17 Dec, 10 | by BMJ Group
Recently Russia celebrated the 200th birthday of Nikolay Pirogov. He is one of Russia’s most esteemed physicians, famous for his surgical skills and teaching, research in clinical anatomy, and especially for using “ice anatomy” — sections of frozen cadavers. He is also well known for carrying out experiments with ether anaesthesia, at the same time as the first experiments were done across the Atlantic. He was probably the first surgeon who used ether as an anaesthetic on the battle field and introduced many new technologies to the Crimean war.
Pirogov’s name is everywhere in Russian medicine. He wrote papers arguing for the education of the poor, non-Russians, and women, and he also argued against early specialisation, and for the development of secondary schools. Before the October Revolution of 1917, Russian physicians were united in making Pirogov’s vision for society a reality. But like much else, this movement was banned by the communists. His vision was reinvigorated only after 1991 and helped in the transformation of the Russian healthcare system. Once the new Pirogov’s congress of Russian physicians (an open meeting which happens every two years) even managed to oust the federal minister of health from office. But the past 10 years have been different, and this last anniversary is particularly different.
This year Pirogov’s congress was held on 25 November in Moscow. At the opening ceremony six medical professional organisations signed the agreement to create “Pirogov’s movement.” The objective is to unify the forces for the reform of healthcare and provide professional expertise for the good of Russian society.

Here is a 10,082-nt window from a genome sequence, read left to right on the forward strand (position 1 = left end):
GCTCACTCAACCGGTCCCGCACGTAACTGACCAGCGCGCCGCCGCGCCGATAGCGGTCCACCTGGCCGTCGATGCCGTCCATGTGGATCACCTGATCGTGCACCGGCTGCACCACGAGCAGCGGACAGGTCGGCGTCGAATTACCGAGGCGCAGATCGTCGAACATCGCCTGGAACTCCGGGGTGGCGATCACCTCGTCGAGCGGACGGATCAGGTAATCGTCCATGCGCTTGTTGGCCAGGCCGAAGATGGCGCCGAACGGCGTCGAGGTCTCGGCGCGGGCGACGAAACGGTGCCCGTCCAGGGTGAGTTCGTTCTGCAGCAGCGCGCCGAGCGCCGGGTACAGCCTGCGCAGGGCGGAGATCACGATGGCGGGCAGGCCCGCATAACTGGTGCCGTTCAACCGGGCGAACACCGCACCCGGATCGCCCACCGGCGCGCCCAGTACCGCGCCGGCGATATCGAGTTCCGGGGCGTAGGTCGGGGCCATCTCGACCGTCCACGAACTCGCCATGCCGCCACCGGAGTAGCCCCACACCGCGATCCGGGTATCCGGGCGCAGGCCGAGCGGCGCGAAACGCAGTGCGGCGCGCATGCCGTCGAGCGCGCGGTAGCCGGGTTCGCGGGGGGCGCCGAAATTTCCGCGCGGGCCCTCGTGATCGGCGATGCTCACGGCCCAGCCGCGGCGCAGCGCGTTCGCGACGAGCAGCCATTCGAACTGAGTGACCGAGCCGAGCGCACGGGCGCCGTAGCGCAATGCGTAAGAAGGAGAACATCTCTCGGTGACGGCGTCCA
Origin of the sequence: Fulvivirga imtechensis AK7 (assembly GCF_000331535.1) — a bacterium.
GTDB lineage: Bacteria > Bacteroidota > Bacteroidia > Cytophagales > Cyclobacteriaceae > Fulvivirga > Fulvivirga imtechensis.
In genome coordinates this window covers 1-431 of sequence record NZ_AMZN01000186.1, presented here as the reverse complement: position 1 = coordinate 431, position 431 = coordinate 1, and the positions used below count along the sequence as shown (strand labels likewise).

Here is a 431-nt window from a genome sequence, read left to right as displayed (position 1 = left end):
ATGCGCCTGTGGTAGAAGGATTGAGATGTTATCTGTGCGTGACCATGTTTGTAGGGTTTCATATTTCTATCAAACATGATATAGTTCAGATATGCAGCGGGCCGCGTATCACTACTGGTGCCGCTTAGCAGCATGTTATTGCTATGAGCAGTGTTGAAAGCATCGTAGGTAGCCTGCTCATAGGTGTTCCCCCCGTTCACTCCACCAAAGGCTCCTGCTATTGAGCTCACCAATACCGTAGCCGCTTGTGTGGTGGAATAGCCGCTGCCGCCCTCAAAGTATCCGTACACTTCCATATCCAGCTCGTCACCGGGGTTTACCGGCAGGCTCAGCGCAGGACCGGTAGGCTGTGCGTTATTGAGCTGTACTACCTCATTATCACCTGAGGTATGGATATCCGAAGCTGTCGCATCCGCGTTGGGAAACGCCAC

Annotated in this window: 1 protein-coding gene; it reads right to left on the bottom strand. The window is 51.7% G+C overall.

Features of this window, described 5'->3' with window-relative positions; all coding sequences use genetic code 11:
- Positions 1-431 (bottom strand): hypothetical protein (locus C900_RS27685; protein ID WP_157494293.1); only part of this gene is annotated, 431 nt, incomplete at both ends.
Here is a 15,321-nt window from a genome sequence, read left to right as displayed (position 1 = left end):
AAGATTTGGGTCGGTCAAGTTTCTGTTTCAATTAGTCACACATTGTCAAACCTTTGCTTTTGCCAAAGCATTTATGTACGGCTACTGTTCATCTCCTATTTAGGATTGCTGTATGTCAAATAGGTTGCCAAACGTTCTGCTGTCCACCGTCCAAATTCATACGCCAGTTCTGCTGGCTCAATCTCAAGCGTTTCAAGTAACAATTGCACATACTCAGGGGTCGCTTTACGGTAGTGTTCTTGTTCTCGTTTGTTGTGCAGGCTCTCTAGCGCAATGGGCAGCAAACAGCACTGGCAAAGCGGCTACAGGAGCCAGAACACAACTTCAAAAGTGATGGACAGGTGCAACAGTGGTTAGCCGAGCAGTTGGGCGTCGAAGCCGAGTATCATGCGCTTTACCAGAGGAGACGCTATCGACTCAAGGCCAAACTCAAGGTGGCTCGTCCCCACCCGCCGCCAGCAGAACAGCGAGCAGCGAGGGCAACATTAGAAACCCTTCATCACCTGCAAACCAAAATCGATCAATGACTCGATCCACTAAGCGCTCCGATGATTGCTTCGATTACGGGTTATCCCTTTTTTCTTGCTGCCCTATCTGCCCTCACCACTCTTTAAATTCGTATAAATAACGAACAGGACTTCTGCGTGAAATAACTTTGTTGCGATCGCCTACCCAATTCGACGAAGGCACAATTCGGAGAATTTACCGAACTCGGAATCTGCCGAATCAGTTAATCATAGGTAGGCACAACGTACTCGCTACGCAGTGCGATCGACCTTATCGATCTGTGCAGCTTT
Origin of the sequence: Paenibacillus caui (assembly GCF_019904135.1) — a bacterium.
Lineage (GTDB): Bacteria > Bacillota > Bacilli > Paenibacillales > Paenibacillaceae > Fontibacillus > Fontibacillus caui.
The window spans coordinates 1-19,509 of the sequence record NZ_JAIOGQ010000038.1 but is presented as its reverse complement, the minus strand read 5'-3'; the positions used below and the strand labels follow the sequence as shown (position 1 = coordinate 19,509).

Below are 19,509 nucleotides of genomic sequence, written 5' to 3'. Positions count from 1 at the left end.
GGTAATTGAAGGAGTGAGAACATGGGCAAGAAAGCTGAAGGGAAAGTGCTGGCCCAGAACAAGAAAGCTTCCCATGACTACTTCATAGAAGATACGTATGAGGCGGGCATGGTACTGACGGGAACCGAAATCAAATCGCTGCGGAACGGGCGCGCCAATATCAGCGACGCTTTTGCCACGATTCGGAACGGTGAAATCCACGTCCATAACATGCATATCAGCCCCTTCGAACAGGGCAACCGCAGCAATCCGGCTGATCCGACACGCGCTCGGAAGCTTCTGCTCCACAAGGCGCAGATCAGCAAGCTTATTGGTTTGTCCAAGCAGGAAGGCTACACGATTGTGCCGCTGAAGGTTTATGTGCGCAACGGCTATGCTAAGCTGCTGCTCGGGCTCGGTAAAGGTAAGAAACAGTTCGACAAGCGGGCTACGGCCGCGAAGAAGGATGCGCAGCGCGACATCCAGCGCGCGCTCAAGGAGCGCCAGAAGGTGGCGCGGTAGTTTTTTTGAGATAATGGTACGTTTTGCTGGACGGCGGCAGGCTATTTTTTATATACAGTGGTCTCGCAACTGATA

When Pirogov’s congress opened on November 25, not a single government official attended. When journalists contacted the office of the minister of health to find out why the congress was ignored, the comment was that “we were busy attending Pirogov’s conference at the Pirogov center.”
The Pirogov center is an amazing example of the frivolous use of the Russian federal budget’s resources. While he was health minister, General Shevchenko used state money to build this luxury healthcare centre, only to be made its director as soon as he left his ministerial position. A year ago he also became an orthodox priest. So, probably, we in Russia enjoy having a unique beast – an academic from the Russian Academy of Medical Sciences, director of a “medico-surgical centre,” and an orthodox priest, all in one.
The leaders of three opposition parties attended the congress and offered to collaborate, but the delegates rejected the offer. No members of the Academy of Medical Sciences joined the congress. The congress made me feel slightly optimistic, but I may be biased, because I acted on behalf of the Society of Evidence Based Medicine, and was one of the signatories for the movement.
Vasiliy Vlassov is a Professor of medicine at the Higher School of Economics, Moscow. His research interests are in epidemiology, evaluation of diagnostic tests, public health, and especially health care delivery with scarce resources. He is the co-founder and current president of the Russian Society for Evidence Based Medicine.